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Linda Johnson Rice, left, Chairman, Johnson Publishing Company, Inc., and Publisher of Ebony and Jet magazines, is joined by Kenneth Irvine Chenault, right, CEO and Chairman of American Express, at the dedication ceremony for the Smithsonian Museum of African American History and Culture on the National Mall in Washington. (AP Photo/Pablo Martinez Monsivais, File)

Published Date 07/29/2019 | Reading Time 3 min 13 sec

By Russell Contreras and Sally Ho, Associated Press writers 

The sale of the photo archive of Ebony and Jet magazines chronicling African American history is generating relief among some who worried the historic images may be lost.

But it’s also causing some to mourn since the images, including photos of Emmett Till in 1955 after he was killed and ones documenting the rise of the Rev. Martin Luther King Jr., won’t fully be in the hands an African American-owned entity. Ebony and Jet, for more than half a century, stood as the epitome of a black-owned business.

“You have to do what you have to do,” Roy Douglas Malonson, publisher of the Houston-based African American News & Issues newspaper, said. “But it’s sad because we lose control forever.”

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The Ford Foundation, the John D. and Catherine T. McArthur Foundation, The J. Paul Getty Trust and the Andrew W. Mellon Foundation are buying the archive for $30 million as part of an auction to pay off secured creditors of Johnson Publishing Company.

Chicago-based Johnson Publishing, the owner of the archives and former publisher of the magazines, filed for Chapter 7 bankruptcy protection in April.

The foundations plan to donate the more than 4 million prints and negatives to the Smithsonian National Museum of African American History and Culture and the Getty Research Institute.

The Smithsonian is expected to be the public steward of what is considered one of the most significant collections of photographs cataloging African American life. Getty will be tasked with digitally preserving the trove, some of which remains a mystery.

The deal was shepherded by the presidents of the Ford and Mellon foundations. The two are among the nonprofit sector’s most prominent black leaders and are themselves a rarity in the near exclusively white world of big-money philanthropy.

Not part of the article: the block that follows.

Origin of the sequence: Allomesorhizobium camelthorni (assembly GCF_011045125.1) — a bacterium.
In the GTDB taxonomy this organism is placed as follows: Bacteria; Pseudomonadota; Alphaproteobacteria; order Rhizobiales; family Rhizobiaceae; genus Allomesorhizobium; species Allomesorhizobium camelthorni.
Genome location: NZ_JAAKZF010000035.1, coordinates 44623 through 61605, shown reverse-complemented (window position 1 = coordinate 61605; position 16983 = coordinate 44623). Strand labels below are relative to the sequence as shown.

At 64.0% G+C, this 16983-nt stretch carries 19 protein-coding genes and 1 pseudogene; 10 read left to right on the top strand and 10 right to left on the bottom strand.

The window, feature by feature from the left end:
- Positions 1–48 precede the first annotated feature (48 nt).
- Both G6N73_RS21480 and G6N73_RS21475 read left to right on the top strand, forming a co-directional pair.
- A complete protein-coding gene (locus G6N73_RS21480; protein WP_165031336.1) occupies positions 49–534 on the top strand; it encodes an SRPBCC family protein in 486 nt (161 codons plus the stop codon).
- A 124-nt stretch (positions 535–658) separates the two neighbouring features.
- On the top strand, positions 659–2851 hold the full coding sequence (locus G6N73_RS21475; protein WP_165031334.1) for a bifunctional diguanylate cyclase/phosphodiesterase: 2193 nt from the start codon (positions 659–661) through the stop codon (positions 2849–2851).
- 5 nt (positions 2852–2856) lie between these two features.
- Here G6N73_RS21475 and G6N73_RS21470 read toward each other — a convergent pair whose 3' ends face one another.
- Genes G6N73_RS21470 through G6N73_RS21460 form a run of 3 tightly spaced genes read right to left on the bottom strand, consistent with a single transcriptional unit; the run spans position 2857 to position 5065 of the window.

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Both Darren Walker and Elizabeth Alexander said the sale was important to them personally as African Americans.

“What it means to be in a position to be able to be helpful in safeguarding this treasure and our shared history overwhelms me with joy,” Alexander said. “It is very significant.”

Besides black newspapers in cities across the nation, few media outlets dedicated resources to cover events and people connected to African American lifestyle and news as Ebony and Jet magazines. Ebony began publishing regularly just after the end of World War II while the smaller-sized Jet began in 1951 when African Americans in many regions still lived under racial segregation.

Adrienne Samuels Gibbs, a former Ebony magazine staffer, said Ebony and Jet dutifully captured the environment that African Americans were forced to endure over the years.

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The collection of 4 million images chronicles the civil rights movement and the lives of prominent figures such as Miles Davis, Muhammad Ali, Nina Simone, and Coretta Scott King at her husband’s funeral. It was Jet in 1955 that published a photo of the open coffin of Emmett Till, showing the effects of the fatal beating the 14-year-old Chicago boy suffered at the hands of white men in Mississippi for allegedly whistling at a white woman.

Gibbs said the photos also show everyday black life — from children playing in city parks to elders praying at rural churches.

“It wasn’t about all poverty and suffering. It was about joy,” Gibbs said.

Ivey McClelland, 57, a musician in Albuquerque, New Mexico, said Ebony and Jet were found in every black home she knew while growing up in Los Angeles. “My uncle, bless his heart, had around 30 to 40 years’ worth of Jet magazines,” she said. “He got them for ‘The Beauty of the Week’.”

But McClelland said the magazines remained dear to her heart for their images connected to key moments in black history. She and her grandmother were in Michigan and Canada when the Watts Riots of 1965 erupted. The first still images she saw of her community in Los Angeles damaged by fires were in Jet, she said.

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“My mother kept the special issues of Martin Luther King’s assassination,” McClelland said. “That’s why I hope these foundations save these archives and don’t do anything to appropriate the images.”

Yalanda Lattimore, the host of “Buzz it or Bash It with DryerBuzz,” an Atlanta-based podcast on black issues, said she has been warning listeners and readers of her blog that the archive was in trouble.

“It hurts my heart that Ebony had to sell these archives,” said Lattimore, 53. “But I’m glad foundations are involved. Foundations are the ones who help save archives connected to black history, so I’m hopeful.”

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The foundations said whatever the future holds for the Ebony and Jet titles, they are thrilled to have helped secure the magazines’ legacy forever.

“The good news here is that this archive — regardless of the future success of the Johnson publications — will be successful. This archive will be the legacy of the Johnson Publishing Company,” Walker said.

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